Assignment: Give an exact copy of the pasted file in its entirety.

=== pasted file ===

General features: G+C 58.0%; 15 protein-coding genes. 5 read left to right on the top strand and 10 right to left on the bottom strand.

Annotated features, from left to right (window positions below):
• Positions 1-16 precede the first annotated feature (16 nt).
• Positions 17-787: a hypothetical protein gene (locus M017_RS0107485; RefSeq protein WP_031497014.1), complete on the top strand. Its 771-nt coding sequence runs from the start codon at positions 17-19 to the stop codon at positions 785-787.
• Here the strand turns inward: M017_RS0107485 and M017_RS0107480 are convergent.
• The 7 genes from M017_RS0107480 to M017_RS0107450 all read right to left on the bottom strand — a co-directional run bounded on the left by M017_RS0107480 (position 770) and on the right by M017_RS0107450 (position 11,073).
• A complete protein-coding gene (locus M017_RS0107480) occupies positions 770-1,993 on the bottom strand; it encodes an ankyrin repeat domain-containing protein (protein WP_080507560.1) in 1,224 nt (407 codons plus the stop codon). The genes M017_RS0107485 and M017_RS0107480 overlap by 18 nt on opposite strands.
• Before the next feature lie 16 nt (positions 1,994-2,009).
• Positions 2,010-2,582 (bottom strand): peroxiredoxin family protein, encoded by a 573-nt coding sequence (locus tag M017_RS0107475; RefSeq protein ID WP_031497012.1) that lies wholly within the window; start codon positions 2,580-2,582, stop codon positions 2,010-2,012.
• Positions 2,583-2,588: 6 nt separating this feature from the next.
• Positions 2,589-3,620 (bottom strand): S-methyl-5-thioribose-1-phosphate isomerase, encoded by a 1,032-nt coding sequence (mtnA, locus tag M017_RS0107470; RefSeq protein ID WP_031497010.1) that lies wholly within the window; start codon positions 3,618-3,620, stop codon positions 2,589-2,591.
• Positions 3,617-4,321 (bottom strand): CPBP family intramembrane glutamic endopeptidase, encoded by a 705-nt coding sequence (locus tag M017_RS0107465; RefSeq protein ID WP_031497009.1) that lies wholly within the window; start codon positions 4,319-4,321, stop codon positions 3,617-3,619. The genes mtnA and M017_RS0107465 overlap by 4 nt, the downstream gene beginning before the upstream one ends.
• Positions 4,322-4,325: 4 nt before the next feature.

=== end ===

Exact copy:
General features: G+C 58.0%; 15 protein-coding genes. 5 read left to right on the top strand and 10 right to left on the bottom strand.

Annotated features, from left to right (window positions below):
• Positions 1-16 precede the first annotated feature (16 nt).
• Positions 17-787: a hypothetical protein gene (locus M017_RS0107485; RefSeq protein WP_031497014.1), complete on the top strand. Its 771-nt coding sequence runs from the start codon at positions 17-19 to the stop codon at positions 785-787.
• Here the strand turns inward: M017_RS0107485 and M017_RS0107480 are convergent.
• The 7 genes from M017_RS0107480 to M017_RS0107450 all read right to left on the bottom strand — a co-directional run bounded on the left by M017_RS0107480 (position 770) and on the right by M017_RS0107450 (position 11,073).
• A complete protein-coding gene (locus M017_RS0107480) occupies positions 770-1,993 on the bottom strand; it encodes an ankyrin repeat domain-containing protein (protein WP_080507560.1) in 1,224 nt (407 codons plus the stop codon). The genes M017_RS0107485 and M017_RS0107480 overlap by 18 nt on opposite strands.
• Before the next feature lie 16 nt (positions 1,994-2,009).
• Positions 2,010-2,582 (bottom strand): peroxiredoxin family protein, encoded by a 573-nt coding sequence (locus tag M017_RS0107475; RefSeq protein ID WP_031497012.1) that lies wholly within the window; start codon positions 2,580-2,582, stop codon positions 2,010-2,012.
• Positions 2,583-2,588: 6 nt separating this feature from the next.
• Positions 2,589-3,620 (bottom strand): S-methyl-5-thioribose-1-phosphate isomerase, encoded by a 1,032-nt coding sequence (mtnA, locus tag M017_RS0107470; RefSeq protein ID WP_031497010.1) that lies wholly within the window; start codon positions 3,618-3,620, stop codon positions 2,589-2,591.
• Positions 3,617-4,321 (bottom strand): CPBP family intramembrane glutamic endopeptidase, encoded by a 705-nt coding sequence (locus tag M017_RS0107465; RefSeq protein ID WP_031497009.1) that lies wholly within the window; start codon positions 4,319-4,321, stop codon positions 3,617-3,619. The genes mtnA and M017_RS0107465 overlap by 4 nt, the downstream gene beginning before the upstream one ends.
• Positions 4,322-4,325: 4 nt before the next feature.